Drop the ball

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The idiom to drop the ball came into use in the mid-1900s. An idiom is a figure of speech that is a word, group of words or phrase that has a figurative meaning that is not easily deduced from its literal definition. We will examine the definition of the expression drop the ball, where it came from and some examples of its use in sentences.

To drop the ball means to make an error, usually involving a missed opportunity through carelessness or insufficient attention. When someone drops the ball, it often involves letting others down. The expression drop the ball came into use in the 1940s-1950s, and is related to a sport that involves the carrying of a ball. However, which sport is unknown. Related terms are drops the ball, dropped the ball, dropping the ball.


Agriculture Minister Michael Creed has urged the Irish meat industry “not to drop the ball” if it wants to maintain a good trade relationship with China. (The Independent)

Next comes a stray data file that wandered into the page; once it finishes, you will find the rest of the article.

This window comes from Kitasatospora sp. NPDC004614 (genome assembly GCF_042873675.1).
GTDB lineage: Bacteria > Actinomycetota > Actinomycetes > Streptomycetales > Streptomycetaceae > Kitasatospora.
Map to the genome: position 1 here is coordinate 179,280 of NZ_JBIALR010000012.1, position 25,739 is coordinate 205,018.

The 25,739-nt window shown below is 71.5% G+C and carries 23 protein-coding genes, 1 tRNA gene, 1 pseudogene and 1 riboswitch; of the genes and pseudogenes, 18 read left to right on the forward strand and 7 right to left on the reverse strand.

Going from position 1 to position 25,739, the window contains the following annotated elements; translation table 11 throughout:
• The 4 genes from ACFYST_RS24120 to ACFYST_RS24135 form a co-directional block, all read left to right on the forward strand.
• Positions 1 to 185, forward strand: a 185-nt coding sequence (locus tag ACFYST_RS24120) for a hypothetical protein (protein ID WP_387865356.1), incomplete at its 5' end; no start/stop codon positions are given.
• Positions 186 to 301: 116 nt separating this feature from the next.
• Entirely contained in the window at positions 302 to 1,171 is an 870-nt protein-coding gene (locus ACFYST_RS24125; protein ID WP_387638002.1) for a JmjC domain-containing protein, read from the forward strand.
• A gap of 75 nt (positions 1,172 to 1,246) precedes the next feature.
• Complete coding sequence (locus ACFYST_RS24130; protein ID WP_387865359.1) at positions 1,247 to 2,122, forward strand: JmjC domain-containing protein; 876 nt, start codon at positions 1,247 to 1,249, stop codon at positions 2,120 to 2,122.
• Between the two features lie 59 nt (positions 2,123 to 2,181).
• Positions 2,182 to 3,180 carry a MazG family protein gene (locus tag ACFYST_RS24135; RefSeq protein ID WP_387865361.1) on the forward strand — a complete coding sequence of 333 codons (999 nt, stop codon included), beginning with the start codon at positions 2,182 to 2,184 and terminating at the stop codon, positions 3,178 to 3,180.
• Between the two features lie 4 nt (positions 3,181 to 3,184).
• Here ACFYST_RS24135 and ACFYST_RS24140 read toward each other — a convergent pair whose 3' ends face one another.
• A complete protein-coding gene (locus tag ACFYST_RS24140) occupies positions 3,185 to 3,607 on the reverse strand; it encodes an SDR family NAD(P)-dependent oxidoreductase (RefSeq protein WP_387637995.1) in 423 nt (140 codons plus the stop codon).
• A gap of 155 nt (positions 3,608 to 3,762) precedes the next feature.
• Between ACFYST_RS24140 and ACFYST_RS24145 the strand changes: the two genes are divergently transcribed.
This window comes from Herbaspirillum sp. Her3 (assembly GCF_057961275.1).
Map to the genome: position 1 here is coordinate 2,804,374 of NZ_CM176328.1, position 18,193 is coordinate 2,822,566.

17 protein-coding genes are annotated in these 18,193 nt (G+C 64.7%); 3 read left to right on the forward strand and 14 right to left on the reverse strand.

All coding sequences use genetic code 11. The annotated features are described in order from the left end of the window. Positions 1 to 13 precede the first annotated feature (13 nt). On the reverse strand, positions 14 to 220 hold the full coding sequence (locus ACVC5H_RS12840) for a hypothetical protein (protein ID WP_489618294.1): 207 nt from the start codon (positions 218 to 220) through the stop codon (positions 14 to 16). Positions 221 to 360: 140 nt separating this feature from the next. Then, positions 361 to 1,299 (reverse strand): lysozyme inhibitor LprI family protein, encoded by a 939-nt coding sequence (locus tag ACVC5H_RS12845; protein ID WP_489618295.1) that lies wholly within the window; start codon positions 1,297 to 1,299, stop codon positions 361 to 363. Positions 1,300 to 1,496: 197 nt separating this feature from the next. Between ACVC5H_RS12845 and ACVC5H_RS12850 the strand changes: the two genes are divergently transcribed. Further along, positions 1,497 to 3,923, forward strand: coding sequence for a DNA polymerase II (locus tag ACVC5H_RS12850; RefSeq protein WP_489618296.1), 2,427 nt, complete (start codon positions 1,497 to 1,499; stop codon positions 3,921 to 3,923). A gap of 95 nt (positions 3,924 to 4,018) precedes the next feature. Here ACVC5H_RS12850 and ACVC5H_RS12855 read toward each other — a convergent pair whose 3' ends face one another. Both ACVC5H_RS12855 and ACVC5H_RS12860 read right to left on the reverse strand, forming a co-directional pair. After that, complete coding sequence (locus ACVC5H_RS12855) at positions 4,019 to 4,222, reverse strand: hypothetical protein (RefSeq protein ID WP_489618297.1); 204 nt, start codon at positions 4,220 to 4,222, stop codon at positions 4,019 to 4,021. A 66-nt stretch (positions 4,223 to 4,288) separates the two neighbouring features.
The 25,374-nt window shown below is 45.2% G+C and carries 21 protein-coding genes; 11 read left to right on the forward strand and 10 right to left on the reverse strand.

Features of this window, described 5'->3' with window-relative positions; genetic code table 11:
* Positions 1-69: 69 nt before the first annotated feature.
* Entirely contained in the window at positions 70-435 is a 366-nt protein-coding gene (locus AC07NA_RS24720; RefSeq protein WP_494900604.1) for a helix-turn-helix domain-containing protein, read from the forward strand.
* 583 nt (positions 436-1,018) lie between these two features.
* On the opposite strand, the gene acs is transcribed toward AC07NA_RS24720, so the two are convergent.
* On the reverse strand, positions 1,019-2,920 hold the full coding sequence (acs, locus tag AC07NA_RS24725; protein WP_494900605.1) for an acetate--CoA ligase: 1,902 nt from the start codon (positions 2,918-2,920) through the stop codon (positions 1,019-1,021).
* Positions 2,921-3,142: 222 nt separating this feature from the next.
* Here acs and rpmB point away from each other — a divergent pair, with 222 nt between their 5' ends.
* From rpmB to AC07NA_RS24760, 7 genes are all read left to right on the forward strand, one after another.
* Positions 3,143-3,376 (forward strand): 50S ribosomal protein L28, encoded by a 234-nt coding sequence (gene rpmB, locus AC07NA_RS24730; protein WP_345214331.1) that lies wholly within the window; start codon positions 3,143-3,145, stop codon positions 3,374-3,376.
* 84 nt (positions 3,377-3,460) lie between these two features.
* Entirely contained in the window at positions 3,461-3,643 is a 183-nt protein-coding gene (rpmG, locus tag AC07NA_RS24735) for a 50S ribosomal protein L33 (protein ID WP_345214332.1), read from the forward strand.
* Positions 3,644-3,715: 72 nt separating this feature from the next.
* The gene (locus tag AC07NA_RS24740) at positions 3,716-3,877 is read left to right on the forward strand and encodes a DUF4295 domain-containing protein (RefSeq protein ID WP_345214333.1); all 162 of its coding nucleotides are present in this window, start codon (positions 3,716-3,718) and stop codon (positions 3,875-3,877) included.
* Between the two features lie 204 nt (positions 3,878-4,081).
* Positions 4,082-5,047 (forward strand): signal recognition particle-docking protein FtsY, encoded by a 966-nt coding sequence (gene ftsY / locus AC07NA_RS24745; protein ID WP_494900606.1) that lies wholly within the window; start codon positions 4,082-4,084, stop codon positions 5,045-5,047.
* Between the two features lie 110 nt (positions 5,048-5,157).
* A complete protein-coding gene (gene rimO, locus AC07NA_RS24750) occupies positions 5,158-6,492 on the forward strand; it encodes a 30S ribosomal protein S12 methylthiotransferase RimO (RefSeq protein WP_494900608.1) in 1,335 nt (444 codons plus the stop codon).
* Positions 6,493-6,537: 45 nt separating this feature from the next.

If CyberConnect2 really did drop the ball when it came to Square Enix’s expectations, and the company now has to rebuild all of those mistakes, that might explain the remake’s absence this year. (Newsweek)

“Somebody dropped the ball, but I just thank God that I’m out of here,” said the married father of one. (The Miami Herald)

“After two years of discovery and an extensive investigation, I can say unequivocally that everybody in the situation dropped the ball a million times,” said Lyndsay Markley, the attorney for the 19 plaintiffs. (The Chicago Sun Times)

“When the local government drops the ball on something they should be doing, the communities have to pick up the slack.” (The Minneapolis Star Tribune)

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